Hate Crime Analysis

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Hate Crime Analysis According to "The United States Department of Justice" (2014), “Hate crime is the violence of intolerance and bigotry, intended to hurt and intimidate someone because of their race, ethnicity, national origin, religious, sexual orientation, or disability” (para. 3). This hate crime analysis will provide a brief description as to what specific factors serve as a basis for victimization. Specific case examples and restorative justice models will be assessed. Benefits and challenges of the use of restorative justice will be discussed, and contemporary research instruments to measure the victimization of gays and lesbians will be the focus. Lastly, the identification of the criminological theory that explains the victimization of the chosen group.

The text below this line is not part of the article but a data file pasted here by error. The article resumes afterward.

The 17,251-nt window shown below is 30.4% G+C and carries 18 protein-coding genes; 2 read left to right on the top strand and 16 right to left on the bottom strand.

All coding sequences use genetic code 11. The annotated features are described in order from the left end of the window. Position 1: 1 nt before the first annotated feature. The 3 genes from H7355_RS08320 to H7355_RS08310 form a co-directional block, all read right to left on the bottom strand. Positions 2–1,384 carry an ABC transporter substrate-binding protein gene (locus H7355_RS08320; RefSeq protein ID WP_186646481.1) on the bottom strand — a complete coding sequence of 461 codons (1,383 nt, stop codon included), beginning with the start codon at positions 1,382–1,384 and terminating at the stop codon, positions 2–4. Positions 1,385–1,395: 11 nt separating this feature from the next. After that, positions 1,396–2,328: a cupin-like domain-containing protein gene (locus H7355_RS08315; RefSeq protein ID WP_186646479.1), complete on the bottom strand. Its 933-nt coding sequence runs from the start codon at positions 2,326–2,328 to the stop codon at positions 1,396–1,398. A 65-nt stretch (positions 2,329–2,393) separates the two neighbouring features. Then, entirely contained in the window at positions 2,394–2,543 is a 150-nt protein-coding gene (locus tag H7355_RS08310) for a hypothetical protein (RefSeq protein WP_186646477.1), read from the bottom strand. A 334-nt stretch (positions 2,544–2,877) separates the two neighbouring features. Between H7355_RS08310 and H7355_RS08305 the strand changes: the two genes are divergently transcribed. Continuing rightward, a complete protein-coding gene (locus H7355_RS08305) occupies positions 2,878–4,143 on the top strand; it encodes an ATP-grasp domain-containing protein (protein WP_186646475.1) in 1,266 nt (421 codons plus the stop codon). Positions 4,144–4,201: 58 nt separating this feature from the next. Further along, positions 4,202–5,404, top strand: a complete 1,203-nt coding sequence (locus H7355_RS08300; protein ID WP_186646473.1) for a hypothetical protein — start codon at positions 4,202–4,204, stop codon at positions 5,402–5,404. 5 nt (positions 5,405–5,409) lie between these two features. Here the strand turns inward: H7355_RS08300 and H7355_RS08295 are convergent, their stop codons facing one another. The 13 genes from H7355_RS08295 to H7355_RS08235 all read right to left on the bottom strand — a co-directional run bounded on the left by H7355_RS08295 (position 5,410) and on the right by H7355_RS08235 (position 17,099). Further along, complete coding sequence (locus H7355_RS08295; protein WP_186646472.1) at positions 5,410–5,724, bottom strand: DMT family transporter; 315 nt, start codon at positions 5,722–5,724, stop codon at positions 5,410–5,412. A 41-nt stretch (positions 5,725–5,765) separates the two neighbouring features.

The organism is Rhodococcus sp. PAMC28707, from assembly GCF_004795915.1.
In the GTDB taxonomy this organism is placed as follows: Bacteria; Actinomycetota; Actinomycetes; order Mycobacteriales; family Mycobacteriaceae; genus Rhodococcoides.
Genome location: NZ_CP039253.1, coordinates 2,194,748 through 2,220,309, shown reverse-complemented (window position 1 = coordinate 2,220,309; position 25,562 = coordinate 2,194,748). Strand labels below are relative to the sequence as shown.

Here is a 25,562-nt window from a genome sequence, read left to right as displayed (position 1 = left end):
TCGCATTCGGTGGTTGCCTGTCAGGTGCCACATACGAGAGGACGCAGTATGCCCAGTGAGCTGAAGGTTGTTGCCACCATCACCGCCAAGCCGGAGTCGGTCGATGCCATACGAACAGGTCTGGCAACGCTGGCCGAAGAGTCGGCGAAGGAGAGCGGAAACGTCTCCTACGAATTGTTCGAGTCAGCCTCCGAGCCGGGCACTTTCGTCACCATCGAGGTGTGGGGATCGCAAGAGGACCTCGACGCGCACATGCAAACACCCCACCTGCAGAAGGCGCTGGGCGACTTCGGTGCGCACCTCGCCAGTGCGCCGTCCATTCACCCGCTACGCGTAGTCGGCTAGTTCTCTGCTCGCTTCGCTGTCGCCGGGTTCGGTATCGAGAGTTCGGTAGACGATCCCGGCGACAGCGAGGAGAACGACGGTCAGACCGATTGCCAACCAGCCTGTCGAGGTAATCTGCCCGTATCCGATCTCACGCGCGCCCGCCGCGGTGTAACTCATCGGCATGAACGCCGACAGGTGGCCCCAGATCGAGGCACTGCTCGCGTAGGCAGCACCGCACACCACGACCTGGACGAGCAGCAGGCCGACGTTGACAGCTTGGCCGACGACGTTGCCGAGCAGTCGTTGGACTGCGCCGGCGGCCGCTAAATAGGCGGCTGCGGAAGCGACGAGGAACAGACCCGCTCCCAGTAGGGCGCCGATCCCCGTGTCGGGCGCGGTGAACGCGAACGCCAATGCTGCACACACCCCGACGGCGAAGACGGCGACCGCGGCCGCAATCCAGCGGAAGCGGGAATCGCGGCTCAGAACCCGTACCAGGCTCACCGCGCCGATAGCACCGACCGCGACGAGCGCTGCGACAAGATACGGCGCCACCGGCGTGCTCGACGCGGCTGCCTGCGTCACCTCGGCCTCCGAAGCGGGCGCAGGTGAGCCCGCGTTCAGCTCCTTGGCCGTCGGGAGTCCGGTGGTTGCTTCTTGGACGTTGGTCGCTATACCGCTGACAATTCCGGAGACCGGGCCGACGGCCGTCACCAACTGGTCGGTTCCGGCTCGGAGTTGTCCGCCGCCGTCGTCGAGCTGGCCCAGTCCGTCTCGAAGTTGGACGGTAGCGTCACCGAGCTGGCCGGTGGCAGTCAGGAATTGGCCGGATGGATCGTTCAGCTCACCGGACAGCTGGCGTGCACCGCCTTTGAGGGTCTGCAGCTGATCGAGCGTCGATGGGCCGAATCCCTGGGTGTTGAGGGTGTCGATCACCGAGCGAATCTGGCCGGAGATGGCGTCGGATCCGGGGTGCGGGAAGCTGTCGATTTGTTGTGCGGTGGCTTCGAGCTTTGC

Over the years, dominant groups, and communities with similar cultures and beliefs have asserted their prejudices on other groups believing differently. Many times these assertions or acts of power similarly resemble the power-control and gender-based theories. Groups that assert power or control over individuals by intimidation or violence can be known labeled as hate groups. The last few decades have brought about a voice for civil rights, a fight for women’s rights, and a surge of protests for gay and lesbian rights. These protests further fuel a loathing and hostility by these hate groups.
Victimization Factors The victimization of gays, lesbians, and bisexuals are the focus of this analysis. Sexual orientation is a primary focus when it comes to hate crimes against gays and lesbians. However, religion or lack thereof is a secondary factor as well. "Lesbians, gays and bisexuals, or LGBs, have received significantly more threats than straights, and significantly more physical assault” (Tenenbaum, 2012, p. 1). Studies show youth who are lesbian, bisexual, or gay are more likely to fall…...

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